There you have it! This should give you a good starting point for crafting your own product launch communications plan. Remember, the goal is to get started—you can always adjust and adapt as needed.
Putting it all together.
Product launch communications plan template
Now that we’ve gone over the basics, let’s look at how all of this comes together to form a complete product launch communications plan.
A communications plan usually uses a fairly simple table format—as demonstrated by our example above. Each of the fundamental elements we covered earlier gets a column, with rows dedicated to targets, and groups of rows dedicated to product launch stages.
Once you’ve created this basic format, you can be as detailed as you’d like when filling in the cells with information. We’ve filled in the “Initial Planning” stage with a bit of information to help give you an idea of what you’re aiming for, but you’re free to mess around with the contents as you see fit.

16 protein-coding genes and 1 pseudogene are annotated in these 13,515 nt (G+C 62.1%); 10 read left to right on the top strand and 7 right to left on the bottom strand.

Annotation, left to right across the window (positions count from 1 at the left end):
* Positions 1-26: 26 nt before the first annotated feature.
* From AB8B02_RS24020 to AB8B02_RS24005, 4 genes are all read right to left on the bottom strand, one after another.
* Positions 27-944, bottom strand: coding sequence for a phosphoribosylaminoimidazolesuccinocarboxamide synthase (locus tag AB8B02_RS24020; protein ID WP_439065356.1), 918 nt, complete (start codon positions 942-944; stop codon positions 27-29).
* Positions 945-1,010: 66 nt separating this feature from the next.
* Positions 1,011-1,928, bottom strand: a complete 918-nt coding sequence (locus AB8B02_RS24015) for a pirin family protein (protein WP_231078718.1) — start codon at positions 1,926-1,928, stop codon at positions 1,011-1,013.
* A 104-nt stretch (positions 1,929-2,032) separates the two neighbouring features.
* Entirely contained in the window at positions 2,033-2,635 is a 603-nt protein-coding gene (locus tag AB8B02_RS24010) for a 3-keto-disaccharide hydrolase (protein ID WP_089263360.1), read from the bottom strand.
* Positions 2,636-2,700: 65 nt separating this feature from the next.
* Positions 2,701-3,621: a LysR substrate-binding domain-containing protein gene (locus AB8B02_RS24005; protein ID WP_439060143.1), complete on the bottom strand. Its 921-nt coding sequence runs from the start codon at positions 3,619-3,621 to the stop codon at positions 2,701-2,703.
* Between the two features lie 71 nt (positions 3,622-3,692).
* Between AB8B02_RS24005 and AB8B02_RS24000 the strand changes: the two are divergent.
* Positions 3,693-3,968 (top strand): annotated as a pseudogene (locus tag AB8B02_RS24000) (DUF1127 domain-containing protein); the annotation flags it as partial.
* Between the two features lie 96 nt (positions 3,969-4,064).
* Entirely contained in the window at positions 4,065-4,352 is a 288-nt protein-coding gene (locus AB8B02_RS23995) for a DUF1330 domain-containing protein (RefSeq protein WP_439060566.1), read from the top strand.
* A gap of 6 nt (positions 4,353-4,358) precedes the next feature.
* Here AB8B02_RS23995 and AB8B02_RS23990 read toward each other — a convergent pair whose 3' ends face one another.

You can download the fillable template here.
5 tips for creating a great product launch communication plan.
Now that you know the basics of creating a product launch communication plan, here are a few pro tips to help you craft a truly great one:
1. Explore alternatives to emails (especially for communicating with users)
Email is still a great way to communicate with team members, but when it comes to communicating with users, there are often better alternatives.